• Nia

      and this is why you (not all africans, just you, who happens to be african) were considered ignorant.

      • Djka

        Why would she be considerated as ignorant? She’s just asking a question and giving her point of view on the question.
        The french Caribbeans and english Caribbeans are not the same, the french caribbean are still ruled by the descendent of the slaves owners, they are still teached at school that their ancestors were the white Conquerant (wtf?!) All the goverment are still ruled by the french goverment, which means white people, and when they are not enough of white people in the island to work in the office, they bring more white people from france, so no black caribbean can work in their goverment.
        Not only that, but they are still being brainwash abt the color, the lighter you are, the better you can have a position in their office.
        With all that of course when they see an African who comes to studie and get a very heugh paid job, disregarde the blackness of their skin, they are jealous…
        Now before calling someone Ignorant, get your info right
        Black girl from Paris

        • Vmglamoursb81

          I agree same here in the Netherlands and in the Dutch Caribbean. 
          Black girl from Amsterdam.

        • blackebony

          Thanks Djka ;)

      • blackebony

        You are ignorant and obviously you’re also illiterate as it seems you don’t get  my point and some people like Djka get it.

      • Caribbean in the house

        NO! its afro-american negros who is like that.

        • guest

          STOP CALLING THEM NEGROES!!!!!!!!!! THAT’S INSULTING IN SO MANY GOD DAMN WAYS! STOP IT!!!!

          • Angry Black Woman

            See this is the ignorance this article is talking about if you hate us that much get the hell out of the country we built from the ground up 

            • Caribbean in the house

              the only thing you afro-american negro did in america is picked cotton & thats it. its the white who did all the building & how come i don’t ever see an afro-american construction company & i always see a negro working on the white man construction company. picking cotton don’t make you a all american also because i ask the white boys & they all laughed.

              • Sonrisa

                I can not believe the two of you. It is this kind of division and misinformation that prevents black people from elevating their status around the world. 1) Without the free labour of black American slaves, the U.S. would not have had the wealth that it enjoys today. So “Caribbean in the House” needs to revise the statement that he or she made. 2) West Indians have also contributed a lot to the America so “Angry Black Woman” is wrong to imply otherwise. From Malcolm X (whose mother was West Indian) to scholars like C.L.R. James who worked for the advancement of black people worldwide.  3) To the author of this article: Not all women of the Caribbean are black. We have also have Indians, Chinese, Arawak and multiracial women, etc. All in all, this article speaks some truth but it could have been better researched.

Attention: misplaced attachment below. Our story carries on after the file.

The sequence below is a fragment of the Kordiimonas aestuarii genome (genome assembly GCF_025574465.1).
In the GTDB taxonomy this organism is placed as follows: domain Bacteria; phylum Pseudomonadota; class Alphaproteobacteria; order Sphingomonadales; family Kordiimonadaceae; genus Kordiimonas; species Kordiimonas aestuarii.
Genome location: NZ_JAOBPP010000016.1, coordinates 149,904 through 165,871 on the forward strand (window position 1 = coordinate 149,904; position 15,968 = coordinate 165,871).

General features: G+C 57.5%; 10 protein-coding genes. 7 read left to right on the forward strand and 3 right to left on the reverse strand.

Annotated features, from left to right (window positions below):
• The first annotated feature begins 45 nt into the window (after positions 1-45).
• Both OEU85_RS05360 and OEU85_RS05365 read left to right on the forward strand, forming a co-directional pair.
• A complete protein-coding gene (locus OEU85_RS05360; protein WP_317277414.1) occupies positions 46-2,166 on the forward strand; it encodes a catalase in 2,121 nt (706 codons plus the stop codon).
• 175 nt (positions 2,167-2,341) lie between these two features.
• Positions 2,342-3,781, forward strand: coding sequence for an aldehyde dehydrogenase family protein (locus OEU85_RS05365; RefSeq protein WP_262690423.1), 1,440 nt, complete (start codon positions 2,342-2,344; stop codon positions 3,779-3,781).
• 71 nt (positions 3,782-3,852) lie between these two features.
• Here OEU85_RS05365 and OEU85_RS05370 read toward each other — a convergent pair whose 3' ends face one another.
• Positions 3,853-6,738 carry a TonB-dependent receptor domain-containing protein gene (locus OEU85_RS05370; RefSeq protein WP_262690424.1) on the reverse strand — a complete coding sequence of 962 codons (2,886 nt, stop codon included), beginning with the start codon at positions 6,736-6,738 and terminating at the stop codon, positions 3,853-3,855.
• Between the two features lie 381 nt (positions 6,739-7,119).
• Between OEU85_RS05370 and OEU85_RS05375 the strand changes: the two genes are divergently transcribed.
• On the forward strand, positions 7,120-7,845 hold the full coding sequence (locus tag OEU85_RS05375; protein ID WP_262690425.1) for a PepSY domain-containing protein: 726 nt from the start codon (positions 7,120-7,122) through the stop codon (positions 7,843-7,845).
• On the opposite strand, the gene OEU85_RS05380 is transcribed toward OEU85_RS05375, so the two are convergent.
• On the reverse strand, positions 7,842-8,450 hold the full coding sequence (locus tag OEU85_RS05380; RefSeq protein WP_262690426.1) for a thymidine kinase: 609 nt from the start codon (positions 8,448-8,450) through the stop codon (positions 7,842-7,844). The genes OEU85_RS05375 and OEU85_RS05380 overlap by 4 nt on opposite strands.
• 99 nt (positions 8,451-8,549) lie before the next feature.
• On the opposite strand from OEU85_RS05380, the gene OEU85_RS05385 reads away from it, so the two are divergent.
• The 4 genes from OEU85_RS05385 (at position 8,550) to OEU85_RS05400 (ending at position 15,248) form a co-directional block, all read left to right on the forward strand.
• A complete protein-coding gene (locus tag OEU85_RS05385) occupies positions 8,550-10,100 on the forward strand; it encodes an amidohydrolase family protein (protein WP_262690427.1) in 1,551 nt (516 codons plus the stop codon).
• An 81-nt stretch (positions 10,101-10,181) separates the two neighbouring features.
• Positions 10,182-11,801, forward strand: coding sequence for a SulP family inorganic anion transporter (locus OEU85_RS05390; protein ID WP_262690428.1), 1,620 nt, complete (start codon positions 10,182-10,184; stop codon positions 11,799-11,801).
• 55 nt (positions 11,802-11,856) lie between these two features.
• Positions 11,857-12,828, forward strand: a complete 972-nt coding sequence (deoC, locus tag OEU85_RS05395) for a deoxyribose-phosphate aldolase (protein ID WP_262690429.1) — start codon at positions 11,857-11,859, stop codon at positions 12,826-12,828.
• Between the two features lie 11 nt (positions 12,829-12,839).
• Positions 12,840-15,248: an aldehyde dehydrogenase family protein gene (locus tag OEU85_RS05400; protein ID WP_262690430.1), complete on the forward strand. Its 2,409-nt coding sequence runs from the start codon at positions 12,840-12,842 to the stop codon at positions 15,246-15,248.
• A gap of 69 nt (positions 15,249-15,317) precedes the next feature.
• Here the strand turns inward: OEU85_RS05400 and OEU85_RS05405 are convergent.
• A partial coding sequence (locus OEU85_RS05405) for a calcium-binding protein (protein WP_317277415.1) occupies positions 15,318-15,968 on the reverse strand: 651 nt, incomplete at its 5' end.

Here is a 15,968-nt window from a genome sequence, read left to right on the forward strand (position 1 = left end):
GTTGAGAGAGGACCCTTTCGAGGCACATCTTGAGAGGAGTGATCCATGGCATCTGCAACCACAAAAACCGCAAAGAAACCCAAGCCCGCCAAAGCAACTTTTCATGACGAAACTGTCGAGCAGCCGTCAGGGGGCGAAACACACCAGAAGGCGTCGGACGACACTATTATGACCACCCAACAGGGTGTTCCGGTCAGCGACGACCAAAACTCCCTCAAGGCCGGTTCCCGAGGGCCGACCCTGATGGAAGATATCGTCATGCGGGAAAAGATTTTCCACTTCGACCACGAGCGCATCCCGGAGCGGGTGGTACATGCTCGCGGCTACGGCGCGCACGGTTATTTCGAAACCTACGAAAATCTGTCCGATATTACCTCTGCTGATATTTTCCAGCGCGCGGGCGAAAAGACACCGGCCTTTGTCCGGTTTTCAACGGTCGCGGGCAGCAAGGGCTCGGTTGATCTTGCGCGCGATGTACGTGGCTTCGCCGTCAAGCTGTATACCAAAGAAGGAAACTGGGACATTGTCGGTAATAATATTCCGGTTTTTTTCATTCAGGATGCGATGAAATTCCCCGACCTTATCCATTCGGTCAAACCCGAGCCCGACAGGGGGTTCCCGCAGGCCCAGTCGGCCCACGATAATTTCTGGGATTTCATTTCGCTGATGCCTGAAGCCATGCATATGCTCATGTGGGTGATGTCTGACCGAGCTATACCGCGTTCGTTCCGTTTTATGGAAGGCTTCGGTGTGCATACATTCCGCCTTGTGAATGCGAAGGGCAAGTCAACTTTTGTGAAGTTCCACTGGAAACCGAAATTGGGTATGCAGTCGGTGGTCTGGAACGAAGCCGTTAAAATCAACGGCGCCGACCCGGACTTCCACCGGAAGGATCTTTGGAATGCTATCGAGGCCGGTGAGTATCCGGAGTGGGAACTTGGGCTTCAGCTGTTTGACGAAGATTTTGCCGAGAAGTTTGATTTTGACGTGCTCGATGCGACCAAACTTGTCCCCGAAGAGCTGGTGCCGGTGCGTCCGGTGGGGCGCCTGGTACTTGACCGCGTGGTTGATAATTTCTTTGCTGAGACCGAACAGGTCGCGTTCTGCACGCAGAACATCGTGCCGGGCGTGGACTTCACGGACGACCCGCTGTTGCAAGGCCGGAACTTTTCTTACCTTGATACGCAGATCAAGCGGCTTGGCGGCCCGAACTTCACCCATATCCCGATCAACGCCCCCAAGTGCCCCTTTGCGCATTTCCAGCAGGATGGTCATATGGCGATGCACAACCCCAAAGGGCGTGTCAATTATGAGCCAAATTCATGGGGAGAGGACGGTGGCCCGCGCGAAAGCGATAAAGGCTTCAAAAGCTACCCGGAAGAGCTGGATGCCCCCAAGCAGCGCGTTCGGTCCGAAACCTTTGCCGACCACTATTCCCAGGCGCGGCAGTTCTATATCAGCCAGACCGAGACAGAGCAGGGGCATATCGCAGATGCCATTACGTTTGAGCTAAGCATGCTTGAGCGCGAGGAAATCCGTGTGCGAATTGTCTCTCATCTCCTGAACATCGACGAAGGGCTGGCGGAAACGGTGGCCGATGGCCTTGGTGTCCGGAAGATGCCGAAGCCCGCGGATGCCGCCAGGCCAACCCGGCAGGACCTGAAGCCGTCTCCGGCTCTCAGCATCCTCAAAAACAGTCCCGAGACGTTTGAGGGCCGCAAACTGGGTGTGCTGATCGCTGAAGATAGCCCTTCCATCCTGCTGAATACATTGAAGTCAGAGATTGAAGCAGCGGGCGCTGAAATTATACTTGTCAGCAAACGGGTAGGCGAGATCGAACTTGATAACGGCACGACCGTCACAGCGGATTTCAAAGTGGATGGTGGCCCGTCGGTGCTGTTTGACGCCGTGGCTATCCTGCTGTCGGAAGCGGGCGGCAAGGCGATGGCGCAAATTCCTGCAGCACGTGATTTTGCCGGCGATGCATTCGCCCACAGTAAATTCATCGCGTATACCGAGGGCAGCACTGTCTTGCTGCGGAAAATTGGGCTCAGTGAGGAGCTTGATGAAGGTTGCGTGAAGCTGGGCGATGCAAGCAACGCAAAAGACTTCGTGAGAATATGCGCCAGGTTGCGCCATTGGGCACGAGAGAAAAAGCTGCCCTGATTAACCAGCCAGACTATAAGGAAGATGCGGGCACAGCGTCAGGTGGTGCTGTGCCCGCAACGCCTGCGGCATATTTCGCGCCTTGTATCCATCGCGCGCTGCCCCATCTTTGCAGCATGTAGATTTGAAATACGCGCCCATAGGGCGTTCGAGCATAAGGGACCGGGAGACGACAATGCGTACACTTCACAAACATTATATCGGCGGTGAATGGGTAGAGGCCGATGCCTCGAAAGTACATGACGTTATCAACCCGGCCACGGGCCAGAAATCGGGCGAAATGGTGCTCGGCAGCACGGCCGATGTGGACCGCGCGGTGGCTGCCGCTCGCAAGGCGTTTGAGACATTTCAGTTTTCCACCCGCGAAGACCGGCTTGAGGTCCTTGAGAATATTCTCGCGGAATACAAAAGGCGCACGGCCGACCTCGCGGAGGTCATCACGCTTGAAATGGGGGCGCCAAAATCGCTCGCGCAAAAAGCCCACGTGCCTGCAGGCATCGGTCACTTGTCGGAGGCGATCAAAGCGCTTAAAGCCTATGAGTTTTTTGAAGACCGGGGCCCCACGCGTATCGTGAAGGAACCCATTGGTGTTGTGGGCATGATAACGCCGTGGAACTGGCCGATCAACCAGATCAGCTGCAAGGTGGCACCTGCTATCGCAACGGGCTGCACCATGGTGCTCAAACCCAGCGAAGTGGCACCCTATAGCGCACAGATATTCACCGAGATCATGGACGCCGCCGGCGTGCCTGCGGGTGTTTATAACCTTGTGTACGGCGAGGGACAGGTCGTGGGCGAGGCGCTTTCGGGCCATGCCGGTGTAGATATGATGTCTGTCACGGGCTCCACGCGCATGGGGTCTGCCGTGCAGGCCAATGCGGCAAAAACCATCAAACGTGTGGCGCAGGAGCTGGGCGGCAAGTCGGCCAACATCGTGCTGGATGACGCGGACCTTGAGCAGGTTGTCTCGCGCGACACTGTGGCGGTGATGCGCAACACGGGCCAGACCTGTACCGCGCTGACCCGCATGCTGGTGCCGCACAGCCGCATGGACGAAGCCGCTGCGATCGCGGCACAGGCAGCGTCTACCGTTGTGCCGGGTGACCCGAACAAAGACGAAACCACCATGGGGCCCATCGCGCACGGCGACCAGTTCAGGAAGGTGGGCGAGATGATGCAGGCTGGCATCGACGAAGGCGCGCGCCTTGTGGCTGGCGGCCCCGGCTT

• Almasi

                Uh apparently you don’t know American history because the railroad system and several buildings were built on the backs of slaves who were used as miners. Many African Americans paved the way for Caribbea and African ppl to have the opportunity to come to US and enjoy certain things that were closed to them such as an education. And the crazy thing is they weren’t so wrapped up on titles. Oh by the way I’m Caribbean you uneducated sukoyant.

              • mjackson

                You obviously do not know very much about American history, and need to broaden your circles. African Americans are responsible for many inventions that revolutionized not only this country, but the entire world. I’m sure if you took a trip to your local Chamber of Commerce you will find many black-owned businesses.

                Sincerely,

                African-American Business Owner

    • Prssykitty

      It’s definitely not  an inferiority complex. If anyone knows a true Caribbean woman the first thing you’d know is we (many of us for the most part) are proud and self-assured. As a Jamaican woman who spent my high school years in NYC my family did not want me hanging out with American Blacks as they were out of control. That was true looking back as most of them had kids by graduation and failed to move on to college.

      I’ll say I seek out friends with other immigrant backgrounds as myself as I believe they have the same drive and ambition. It doesn’t matter if they’re African, Dominican or Asian decent. However, I’ve yet to meet more than a handful of American Blacks who are at my level in Grad school with a professional career.

      • JN31

        It’s really sad that people feel that way. If I was to base my opinions on Jamaicans based on things I see neighborhood wise, then I’d think all of you were Nanny’s as in my neighborhood. Sounds ignorant doesn’t it? So does the assumptions that certain children were out of control (and besides, all kids when not around family members are out of control; I’m sure you engaged in suggestive activities as well). Anyone who wants to generalize a population based solely on where our ancestors were dropped of when thy were stolen from the motherland may have internal issues that should be addressed.